Cardiovascular diseases (CVD) are major contributors to morbidity and mortality worldwide. Several interacting environmental, biochemical, and genetic risk factors can increase disease susceptibility. While some of the genes involved in the etiology of CVD are known, many are yet to be discovered. During the last few decades, scientists have searched for these genes with genome-wide linkage and association methods, and with more targeted candidate gene studies.
Master of Science, Kati Kristiansson, from the research group of Professor Leena Peltonen at the National Public Health Institute and the University of Helsinki, Finland, has investigated variation within the upstream transcription factor 1 (USF1) gene locus in relation to CVD risk factors, atherosclerosis, and incidence and prevalence of CVD.
USF1 gene was first identified in Finnish families ascertained for familial combined hyperlipidemia, a common dyslipidemia predisposing to coronary heart disease. The gene encodes a ubiquitously expressed transcription factor regulating expression of several genes from lipid and glucose metabolism, inflammation, and endothelial function.
We examined association between USF1 variants and several CVD risk factors, such as lipid phenotypes, body composition measures, and metabolic syndrome, in two prospective population cohorts, and our data suggested that USF1 contributes to these CVD risk factors at the population level, Kristiansson says. Notably, the associations with quantitative measurements were mostly detected among study subjects with CVD or metabolic syndrome, suggesting complex interactions between USF1 effects and the pathophysiological state of an individual.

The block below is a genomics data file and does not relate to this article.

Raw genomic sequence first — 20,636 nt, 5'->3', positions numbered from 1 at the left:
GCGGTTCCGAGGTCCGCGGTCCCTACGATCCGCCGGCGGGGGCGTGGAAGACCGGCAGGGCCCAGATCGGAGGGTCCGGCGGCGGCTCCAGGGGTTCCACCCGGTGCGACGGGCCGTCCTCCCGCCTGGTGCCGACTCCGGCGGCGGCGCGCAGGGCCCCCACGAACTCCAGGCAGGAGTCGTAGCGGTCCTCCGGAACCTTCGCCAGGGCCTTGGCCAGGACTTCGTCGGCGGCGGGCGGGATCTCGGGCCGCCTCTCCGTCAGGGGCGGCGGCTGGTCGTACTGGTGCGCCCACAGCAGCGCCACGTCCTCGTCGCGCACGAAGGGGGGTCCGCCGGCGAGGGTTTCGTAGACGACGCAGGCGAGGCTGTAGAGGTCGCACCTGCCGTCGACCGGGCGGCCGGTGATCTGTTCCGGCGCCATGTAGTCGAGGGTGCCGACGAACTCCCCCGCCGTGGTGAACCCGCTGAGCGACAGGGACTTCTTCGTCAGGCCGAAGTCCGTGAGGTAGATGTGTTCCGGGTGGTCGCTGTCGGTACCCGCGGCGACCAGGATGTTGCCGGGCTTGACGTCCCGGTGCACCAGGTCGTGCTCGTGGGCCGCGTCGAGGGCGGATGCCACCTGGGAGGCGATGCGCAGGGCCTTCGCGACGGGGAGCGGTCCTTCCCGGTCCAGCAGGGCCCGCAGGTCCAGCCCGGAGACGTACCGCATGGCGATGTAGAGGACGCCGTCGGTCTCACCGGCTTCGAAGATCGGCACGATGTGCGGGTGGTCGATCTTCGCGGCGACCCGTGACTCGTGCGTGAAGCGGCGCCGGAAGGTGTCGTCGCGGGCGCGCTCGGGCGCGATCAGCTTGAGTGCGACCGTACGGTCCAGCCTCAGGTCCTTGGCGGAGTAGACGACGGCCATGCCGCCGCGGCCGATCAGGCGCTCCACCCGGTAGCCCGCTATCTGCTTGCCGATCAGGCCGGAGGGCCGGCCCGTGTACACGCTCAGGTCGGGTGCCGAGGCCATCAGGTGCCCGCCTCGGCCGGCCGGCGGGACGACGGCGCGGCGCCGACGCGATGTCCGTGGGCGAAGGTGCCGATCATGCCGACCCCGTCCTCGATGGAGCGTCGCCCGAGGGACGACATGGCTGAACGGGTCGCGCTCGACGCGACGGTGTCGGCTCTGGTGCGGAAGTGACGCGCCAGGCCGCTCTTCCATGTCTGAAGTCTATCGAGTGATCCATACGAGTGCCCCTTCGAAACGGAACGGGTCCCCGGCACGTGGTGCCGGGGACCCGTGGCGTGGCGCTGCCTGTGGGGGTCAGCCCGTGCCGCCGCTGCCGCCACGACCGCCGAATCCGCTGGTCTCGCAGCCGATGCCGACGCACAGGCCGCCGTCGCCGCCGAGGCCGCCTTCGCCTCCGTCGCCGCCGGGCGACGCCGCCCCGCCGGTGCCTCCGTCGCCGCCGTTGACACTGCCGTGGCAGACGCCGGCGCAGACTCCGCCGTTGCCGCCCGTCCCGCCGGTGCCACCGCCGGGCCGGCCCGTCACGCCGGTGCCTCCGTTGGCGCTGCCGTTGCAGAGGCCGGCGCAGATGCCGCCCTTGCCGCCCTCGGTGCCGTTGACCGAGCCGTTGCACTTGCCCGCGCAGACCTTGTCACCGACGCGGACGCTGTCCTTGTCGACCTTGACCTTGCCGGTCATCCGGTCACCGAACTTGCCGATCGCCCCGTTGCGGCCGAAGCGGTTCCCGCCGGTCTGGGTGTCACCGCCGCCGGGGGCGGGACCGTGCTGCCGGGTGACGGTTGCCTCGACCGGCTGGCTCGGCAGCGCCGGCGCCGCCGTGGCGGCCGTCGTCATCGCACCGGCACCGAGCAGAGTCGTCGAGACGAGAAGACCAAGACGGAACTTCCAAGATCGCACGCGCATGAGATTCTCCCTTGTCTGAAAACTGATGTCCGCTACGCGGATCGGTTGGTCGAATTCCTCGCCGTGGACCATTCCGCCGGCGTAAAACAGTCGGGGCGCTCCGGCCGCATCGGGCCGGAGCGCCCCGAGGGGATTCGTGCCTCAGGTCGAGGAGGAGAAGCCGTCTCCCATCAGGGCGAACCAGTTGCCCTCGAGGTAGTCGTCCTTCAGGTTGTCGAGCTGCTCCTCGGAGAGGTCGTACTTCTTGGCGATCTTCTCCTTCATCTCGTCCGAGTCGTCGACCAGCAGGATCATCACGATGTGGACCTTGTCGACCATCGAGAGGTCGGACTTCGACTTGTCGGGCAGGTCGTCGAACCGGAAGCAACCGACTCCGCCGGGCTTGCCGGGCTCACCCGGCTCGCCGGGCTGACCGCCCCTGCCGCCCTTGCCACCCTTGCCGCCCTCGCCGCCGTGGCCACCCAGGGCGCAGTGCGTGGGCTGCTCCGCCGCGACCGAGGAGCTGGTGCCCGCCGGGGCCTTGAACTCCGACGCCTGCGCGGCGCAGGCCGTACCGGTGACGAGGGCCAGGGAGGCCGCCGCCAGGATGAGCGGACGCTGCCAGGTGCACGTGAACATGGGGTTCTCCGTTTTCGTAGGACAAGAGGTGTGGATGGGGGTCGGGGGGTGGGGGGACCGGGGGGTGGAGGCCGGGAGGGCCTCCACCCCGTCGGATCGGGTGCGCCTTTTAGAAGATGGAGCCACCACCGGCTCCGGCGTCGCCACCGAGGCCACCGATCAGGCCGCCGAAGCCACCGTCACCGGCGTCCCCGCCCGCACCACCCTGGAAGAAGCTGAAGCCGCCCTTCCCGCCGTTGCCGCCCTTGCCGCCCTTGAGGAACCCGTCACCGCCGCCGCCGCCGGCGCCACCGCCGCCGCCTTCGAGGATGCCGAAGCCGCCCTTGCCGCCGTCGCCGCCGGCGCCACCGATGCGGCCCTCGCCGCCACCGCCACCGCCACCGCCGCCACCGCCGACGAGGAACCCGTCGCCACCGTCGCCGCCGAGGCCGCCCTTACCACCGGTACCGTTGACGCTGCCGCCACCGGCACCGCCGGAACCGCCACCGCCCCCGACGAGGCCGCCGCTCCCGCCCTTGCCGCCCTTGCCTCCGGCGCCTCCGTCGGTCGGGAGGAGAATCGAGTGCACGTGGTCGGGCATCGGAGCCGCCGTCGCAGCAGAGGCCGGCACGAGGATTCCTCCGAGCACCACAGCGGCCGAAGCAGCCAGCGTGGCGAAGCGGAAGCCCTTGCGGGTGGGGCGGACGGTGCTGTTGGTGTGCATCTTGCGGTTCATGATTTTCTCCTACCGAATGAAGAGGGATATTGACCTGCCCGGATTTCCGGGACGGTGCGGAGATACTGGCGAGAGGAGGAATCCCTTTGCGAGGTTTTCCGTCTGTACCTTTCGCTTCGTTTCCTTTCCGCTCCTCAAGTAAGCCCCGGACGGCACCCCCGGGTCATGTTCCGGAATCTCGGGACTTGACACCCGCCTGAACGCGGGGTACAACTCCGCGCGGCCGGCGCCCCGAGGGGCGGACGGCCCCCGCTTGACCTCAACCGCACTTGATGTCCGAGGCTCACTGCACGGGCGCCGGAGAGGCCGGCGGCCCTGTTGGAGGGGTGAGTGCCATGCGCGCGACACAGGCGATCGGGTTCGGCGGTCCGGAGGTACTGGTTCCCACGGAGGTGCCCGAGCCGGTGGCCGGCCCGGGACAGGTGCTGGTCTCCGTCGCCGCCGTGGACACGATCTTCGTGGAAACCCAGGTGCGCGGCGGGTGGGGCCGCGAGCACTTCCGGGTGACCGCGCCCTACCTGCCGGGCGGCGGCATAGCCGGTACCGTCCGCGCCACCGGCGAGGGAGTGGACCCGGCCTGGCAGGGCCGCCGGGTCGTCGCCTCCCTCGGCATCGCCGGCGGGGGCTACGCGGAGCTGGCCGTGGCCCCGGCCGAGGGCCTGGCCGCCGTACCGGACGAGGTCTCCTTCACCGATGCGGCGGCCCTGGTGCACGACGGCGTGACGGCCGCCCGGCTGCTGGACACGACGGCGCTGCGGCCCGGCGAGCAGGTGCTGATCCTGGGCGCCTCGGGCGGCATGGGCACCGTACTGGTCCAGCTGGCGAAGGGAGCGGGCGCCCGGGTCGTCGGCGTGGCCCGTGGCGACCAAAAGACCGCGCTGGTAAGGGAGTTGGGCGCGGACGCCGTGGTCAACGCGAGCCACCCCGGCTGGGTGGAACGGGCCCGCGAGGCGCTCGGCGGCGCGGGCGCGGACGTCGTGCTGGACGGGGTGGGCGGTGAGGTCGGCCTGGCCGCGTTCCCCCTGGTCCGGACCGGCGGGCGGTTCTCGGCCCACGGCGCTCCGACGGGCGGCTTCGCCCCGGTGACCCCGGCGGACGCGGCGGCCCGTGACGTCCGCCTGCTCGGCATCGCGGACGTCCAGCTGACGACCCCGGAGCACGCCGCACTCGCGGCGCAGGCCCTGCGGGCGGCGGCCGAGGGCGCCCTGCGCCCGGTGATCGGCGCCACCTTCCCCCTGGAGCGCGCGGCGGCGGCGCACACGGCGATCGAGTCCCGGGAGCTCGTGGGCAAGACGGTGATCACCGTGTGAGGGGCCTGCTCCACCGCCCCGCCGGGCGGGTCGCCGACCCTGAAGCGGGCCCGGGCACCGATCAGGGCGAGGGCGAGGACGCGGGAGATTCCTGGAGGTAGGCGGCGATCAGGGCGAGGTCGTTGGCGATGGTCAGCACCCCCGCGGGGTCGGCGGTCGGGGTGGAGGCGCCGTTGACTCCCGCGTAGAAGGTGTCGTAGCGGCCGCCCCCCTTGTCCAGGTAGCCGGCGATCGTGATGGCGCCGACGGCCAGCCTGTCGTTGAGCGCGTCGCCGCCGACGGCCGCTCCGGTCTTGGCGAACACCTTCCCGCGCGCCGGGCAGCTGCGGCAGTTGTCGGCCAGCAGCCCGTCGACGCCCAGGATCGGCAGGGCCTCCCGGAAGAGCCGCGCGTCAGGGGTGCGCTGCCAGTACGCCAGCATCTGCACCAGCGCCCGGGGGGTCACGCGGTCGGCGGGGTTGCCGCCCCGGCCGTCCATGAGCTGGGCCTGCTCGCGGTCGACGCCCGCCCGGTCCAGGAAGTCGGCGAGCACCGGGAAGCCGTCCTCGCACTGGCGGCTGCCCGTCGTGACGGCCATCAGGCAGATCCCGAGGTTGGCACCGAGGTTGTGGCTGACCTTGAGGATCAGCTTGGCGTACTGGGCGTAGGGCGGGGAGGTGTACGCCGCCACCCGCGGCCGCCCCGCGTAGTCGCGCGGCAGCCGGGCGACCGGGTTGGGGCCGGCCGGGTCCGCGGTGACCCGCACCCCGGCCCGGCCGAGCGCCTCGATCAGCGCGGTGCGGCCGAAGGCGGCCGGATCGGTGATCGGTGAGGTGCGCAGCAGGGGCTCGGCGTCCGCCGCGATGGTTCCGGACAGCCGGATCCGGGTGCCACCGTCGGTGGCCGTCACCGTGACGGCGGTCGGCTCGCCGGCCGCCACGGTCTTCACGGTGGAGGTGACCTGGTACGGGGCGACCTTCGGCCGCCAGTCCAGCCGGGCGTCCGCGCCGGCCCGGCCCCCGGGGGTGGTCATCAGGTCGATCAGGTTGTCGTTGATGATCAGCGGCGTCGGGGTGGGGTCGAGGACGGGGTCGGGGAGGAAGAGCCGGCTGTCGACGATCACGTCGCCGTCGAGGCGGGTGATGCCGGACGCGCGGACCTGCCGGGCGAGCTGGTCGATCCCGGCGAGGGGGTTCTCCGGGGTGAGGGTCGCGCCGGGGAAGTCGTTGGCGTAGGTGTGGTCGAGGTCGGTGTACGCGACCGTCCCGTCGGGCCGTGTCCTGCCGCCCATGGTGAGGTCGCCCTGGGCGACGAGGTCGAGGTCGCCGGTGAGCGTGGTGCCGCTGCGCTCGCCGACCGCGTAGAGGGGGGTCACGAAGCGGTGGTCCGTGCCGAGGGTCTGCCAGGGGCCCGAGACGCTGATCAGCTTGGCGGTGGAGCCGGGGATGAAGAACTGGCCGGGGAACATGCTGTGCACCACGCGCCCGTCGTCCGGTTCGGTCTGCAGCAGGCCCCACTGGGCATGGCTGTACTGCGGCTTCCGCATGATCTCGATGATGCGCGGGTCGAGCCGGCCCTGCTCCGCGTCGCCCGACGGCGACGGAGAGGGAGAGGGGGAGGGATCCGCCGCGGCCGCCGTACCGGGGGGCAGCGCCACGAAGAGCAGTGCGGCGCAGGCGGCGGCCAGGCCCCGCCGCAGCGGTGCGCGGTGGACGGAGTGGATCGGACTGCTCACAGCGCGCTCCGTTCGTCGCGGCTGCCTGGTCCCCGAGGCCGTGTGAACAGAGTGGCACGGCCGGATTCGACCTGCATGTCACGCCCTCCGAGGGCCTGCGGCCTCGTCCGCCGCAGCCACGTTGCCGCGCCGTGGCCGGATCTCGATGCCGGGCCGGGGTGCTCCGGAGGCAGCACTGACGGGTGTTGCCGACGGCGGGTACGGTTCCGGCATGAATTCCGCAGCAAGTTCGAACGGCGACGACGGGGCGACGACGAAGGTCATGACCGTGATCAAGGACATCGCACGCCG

To address the question if carriership of this risk allele has a direct impact on the atherosclerotic lesions of the coronary arteries and abdominal aorta, Kristansson used two study samples of middle-aged men with detailed measurements of atherosclerosis obtained in autopsy. It turned out that USF1 variation significantly associated with the size of the areas of several types of arterial wall lesions, especially with calcification of the arteries.
Finally, when Kristiansson tested what effect the USF1 risk variants have on sudden cardiac death and incidence of CVD at the population level, she found out that the risk variant increased the risk of sudden cardiac death of the same study subjects. Furthermore, USF1 alleles associated with incidence of CVD in Finnish population follow-up cohorts. These associations were especially prominent among women, suggesting a sex specific effect, which has also been detected in subsequent studies.
In conclusion, USF1 seems to have a role in the etiology of CVD. Additional studies are warranted to identify functional variants and to study interactions between USF1 and other genetic or environmental factors. These studies, which uncover the details of the disease etiology, provide tools for the prevention and treatment cardiovascular disease, Kristiansson states.